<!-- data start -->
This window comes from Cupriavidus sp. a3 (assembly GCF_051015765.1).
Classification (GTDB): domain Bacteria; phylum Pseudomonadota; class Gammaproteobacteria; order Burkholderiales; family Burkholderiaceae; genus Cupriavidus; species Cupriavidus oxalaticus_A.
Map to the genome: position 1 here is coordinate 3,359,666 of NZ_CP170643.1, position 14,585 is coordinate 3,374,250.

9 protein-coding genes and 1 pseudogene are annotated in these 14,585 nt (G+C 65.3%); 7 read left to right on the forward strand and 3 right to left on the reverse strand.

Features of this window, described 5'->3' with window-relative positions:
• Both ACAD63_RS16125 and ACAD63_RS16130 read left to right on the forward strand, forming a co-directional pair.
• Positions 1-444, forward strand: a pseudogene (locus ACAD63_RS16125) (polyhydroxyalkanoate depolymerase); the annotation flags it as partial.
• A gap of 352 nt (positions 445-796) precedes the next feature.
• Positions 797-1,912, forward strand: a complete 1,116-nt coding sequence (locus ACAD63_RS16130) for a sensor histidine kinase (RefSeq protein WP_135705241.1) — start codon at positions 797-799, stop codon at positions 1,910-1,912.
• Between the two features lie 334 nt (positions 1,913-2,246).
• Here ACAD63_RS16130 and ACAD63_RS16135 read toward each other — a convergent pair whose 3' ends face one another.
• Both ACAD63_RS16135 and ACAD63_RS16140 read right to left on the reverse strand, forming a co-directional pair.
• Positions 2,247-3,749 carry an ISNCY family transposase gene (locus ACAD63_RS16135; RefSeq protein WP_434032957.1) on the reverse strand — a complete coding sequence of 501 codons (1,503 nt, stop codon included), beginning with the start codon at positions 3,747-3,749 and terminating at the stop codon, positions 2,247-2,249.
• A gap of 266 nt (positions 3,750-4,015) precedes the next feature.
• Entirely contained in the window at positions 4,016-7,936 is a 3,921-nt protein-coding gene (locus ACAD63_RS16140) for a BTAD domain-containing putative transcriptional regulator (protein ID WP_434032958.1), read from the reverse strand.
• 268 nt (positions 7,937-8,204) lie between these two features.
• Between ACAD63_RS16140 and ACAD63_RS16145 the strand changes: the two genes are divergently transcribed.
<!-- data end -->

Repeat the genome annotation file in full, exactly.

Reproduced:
This window comes from Cupriavidus sp. a3 (assembly GCF_051015765.1).
Classification (GTDB): domain Bacteria; phylum Pseudomonadota; class Gammaproteobacteria; order Burkholderiales; family Burkholderiaceae; genus Cupriavidus; species Cupriavidus oxalaticus_A.
Map to the genome: position 1 here is coordinate 3,359,666 of NZ_CP170643.1, position 14,585 is coordinate 3,374,250.

9 protein-coding genes and 1 pseudogene are annotated in these 14,585 nt (G+C 65.3%); 7 read left to right on the forward strand and 3 right to left on the reverse strand.

Features of this window, described 5'->3' with window-relative positions:
• Both ACAD63_RS16125 and ACAD63_RS16130 read left to right on the forward strand, forming a co-directional pair.
• Positions 1-444, forward strand: a pseudogene (locus ACAD63_RS16125) (polyhydroxyalkanoate depolymerase); the annotation flags it as partial.
• A gap of 352 nt (positions 445-796) precedes the next feature.
• Positions 797-1,912, forward strand: a complete 1,116-nt coding sequence (locus ACAD63_RS16130) for a sensor histidine kinase (RefSeq protein WP_135705241.1) — start codon at positions 797-799, stop codon at positions 1,910-1,912.
• Between the two features lie 334 nt (positions 1,913-2,246).
• Here ACAD63_RS16130 and ACAD63_RS16135 read toward each other — a convergent pair whose 3' ends face one another.
• Both ACAD63_RS16135 and ACAD63_RS16140 read right to left on the reverse strand, forming a co-directional pair.
• Positions 2,247-3,749 carry an ISNCY family transposase gene (locus ACAD63_RS16135; RefSeq protein WP_434032957.1) on the reverse strand — a complete coding sequence of 501 codons (1,503 nt, stop codon included), beginning with the start codon at positions 3,747-3,749 and terminating at the stop codon, positions 2,247-2,249.
• A gap of 266 nt (positions 3,750-4,015) precedes the next feature.
• Entirely contained in the window at positions 4,016-7,936 is a 3,921-nt protein-coding gene (locus ACAD63_RS16140) for a BTAD domain-containing putative transcriptional regulator (protein ID WP_434032958.1), read from the reverse strand.
• 268 nt (positions 7,937-8,204) lie between these two features.
• Between ACAD63_RS16140 and ACAD63_RS16145 the strand changes: the two genes are divergently transcribed.